Other White House-level documents include Presidential Directive 59 and National Security Decision Directive 13, which attempted to give top-level direction to strategic targeting planning and policy. A few of the policy documents, the Reagan-era National Security Decision Directives 32 and 238, with important language on nuclear weapons policy, have been published before on-line but fully declassified versions have hitherto been buried more or less in obscurity.
Some of the documents are about nuclear weapons themselves and their delivery systems. A RAND Corporation report about the H-bomb conveyed the anticipated scope of its destructiveness. Documents from the 1950s illustrate the Navy’s plans for deterrence. A never-before published memorandum by CNO Arleigh Burke reviewed the role of nuclear-armed aircraft on carriers in war plans. A Navy report projected the prospective role of the Polaris submarine-launched ballistic missile in nuclear deterrence, even potentially assigning it a central role as a deterrent force. Another document, a memorandum to President John F. Kennedy from Secretary of Defense Robert McNamara rejected the idea of “minimum deterrence” based on an SLBM force. McNamara’s role in the genesis of the “assured destruction” concept used to size strategic force levels is documented in a memorandum by JCS Chairman Maxwell Taylor. Documents from the 1960s and 1970s speak to the role of MIRVs (multiple independently targetable re-entry vehicles) in augmenting the lethality of ICBM payloads, as well as the failed proposals to ban them.
Other documents illuminate the development of war plans and planning. The 1949 Harmon Report, published here for the first time, presents a critique of the first war plan, TROJAN. A speech by General Curtis LeMay, commander-in-chief of the Strategic Air Command, reviewed SAC targeting strategy in a general war while a contemporaneous report by State Department official Gerard C. Smith gave insight into the destructiveness of SAC attack plans. Two documents from the 1961 Berlin crisis provide contrasting approaches to war planning: a Joint Chiefs of Staff report detailed Single Integrated Operational Plan (SIOP) targeting and the huge levels of destruction that a nuclear war over Berlin would have caused, while a White House strategy memorandum outlined step-by-step political and military actions designed to avoid general war, if possible. A Nuclear Weapons Employment Planning (NUWEP) directive from 1974 shows how civilian defense officials used presidential guidance to direct military commanders to develop a range of attack options, from limited to major strikes.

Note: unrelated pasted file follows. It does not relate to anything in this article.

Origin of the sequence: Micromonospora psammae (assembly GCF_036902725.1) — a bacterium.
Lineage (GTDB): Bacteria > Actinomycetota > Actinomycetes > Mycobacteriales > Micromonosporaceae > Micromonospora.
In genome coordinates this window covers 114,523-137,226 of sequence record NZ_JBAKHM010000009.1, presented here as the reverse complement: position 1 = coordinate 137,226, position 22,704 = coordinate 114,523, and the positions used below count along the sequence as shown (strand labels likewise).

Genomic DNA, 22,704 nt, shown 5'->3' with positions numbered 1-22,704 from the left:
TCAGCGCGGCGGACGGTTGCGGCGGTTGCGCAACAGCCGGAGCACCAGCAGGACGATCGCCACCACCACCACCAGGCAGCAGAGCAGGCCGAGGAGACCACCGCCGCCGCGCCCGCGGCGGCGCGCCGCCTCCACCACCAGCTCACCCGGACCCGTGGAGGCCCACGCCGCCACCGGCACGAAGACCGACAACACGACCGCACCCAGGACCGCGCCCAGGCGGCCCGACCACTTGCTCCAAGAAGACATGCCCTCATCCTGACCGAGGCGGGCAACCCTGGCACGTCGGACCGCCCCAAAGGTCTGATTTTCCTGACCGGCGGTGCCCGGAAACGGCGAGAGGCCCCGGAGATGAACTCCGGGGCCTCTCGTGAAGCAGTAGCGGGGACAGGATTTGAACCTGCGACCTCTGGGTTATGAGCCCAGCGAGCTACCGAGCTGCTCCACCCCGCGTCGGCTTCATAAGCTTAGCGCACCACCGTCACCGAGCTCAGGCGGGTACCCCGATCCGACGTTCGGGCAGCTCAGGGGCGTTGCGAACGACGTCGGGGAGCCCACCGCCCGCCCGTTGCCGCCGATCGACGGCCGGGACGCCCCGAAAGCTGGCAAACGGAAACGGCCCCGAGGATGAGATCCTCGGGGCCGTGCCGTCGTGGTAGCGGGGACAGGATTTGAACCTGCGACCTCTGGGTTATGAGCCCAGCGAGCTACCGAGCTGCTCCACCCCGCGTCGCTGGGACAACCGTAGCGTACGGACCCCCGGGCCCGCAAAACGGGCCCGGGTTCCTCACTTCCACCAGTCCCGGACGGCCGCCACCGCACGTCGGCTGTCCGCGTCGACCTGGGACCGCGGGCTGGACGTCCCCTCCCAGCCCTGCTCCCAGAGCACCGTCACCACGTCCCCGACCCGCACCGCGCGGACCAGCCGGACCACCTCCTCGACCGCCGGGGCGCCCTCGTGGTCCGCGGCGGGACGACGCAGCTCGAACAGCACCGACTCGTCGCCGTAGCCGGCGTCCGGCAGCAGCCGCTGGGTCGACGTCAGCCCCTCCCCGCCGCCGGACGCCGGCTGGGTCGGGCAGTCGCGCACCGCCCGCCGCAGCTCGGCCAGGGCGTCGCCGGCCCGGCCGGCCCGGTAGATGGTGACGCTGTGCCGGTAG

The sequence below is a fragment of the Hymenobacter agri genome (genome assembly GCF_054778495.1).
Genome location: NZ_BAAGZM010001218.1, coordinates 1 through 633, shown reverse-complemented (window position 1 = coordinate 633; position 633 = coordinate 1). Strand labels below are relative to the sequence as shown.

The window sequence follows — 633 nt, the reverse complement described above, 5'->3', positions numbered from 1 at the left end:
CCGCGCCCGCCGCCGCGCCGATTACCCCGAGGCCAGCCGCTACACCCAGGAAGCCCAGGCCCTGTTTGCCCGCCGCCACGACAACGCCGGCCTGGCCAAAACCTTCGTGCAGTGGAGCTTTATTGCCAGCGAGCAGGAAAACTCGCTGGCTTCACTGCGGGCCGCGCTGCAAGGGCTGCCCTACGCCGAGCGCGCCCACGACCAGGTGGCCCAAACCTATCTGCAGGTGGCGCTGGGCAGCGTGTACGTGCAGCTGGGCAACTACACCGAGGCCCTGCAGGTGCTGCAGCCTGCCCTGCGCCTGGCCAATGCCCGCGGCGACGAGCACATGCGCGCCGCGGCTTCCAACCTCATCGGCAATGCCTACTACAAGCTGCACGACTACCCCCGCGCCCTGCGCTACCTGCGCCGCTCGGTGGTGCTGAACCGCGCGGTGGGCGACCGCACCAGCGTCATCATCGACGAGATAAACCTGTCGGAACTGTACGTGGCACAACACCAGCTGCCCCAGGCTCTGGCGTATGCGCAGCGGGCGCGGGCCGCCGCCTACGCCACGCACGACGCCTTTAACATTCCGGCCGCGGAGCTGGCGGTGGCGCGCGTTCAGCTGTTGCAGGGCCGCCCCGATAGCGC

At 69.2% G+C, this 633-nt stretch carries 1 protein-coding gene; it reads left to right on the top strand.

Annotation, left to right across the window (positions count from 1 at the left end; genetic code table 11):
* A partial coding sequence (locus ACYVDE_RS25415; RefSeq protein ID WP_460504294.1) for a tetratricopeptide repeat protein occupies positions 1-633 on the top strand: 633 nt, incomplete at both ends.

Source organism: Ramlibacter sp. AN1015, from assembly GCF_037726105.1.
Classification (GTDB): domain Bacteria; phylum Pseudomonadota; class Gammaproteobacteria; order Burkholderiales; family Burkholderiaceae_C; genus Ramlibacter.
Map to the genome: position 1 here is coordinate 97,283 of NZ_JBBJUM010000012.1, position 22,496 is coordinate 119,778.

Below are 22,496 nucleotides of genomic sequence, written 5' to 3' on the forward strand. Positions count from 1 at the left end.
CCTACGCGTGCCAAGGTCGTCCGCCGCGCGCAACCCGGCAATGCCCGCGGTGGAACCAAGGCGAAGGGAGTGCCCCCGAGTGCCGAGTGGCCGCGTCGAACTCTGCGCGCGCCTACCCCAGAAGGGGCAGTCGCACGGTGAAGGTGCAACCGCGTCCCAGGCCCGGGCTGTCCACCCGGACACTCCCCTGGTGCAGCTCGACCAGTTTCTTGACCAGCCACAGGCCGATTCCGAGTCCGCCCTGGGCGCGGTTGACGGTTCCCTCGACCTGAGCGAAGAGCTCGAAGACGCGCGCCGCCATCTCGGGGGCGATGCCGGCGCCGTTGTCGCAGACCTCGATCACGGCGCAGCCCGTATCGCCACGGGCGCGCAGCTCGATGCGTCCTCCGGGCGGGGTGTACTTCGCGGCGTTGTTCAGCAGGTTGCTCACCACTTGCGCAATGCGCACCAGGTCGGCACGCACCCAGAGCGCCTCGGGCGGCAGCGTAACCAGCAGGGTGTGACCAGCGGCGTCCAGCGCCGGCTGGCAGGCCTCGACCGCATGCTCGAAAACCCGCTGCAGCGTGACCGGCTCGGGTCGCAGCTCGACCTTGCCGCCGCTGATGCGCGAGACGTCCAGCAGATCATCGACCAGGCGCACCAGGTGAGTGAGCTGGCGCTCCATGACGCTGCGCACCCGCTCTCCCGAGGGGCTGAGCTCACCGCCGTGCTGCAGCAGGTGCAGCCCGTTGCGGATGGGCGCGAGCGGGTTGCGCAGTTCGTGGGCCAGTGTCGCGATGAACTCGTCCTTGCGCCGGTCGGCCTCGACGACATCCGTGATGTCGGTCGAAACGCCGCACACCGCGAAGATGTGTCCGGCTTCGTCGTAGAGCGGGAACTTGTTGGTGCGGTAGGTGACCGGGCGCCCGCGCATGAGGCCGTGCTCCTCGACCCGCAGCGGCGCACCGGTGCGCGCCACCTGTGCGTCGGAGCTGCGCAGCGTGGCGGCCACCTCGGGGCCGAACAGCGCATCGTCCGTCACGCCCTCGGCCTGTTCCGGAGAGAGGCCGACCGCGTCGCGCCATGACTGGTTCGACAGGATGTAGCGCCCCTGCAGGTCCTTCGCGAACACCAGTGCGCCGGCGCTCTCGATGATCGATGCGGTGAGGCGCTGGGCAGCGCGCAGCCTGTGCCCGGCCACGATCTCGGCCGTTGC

One of the documents on this list was produced during the Cuban Missile Crisis, the most protracted and dangerous Cold War nuclear crisis. A memorandum by then-Air Force Chief of Staff Curtis LeMay, it documents the decision to put the Strategic Air Command at Defcon 2, readiness for war, on 24 October 1962.
One of the noteworthy features of the 1960s,1970s, and 1980s was that presidents tried to guide nuclear target planning so they would have more choices about the level of destruction. However, the military officials at the Joint Strategic Target Planning Staff (JSTPS), who prepared the SIOP, did not receive scrutiny by civilians, who could ensure that there was an appropriate layer of outside follow-up, consistency with presidential objectives. The JSTPS’s relative isolation in Nebraska compounded the lack of dialogue between senior civilians and military commanders about the nature of the war plans. Thus, the plans developed without reference to the guidance – such as city withholds and limited nuclear options – that Presidents Carter and Reagan had issued. It was not until the mid-1980s that Pentagon civilian planners were able to gain some control of the process and it was not until the Cold War had ended that the SIOP became subject to thorough civilian review. The documentary record of this story remains classified, although key documents have been requested from the Defense Department.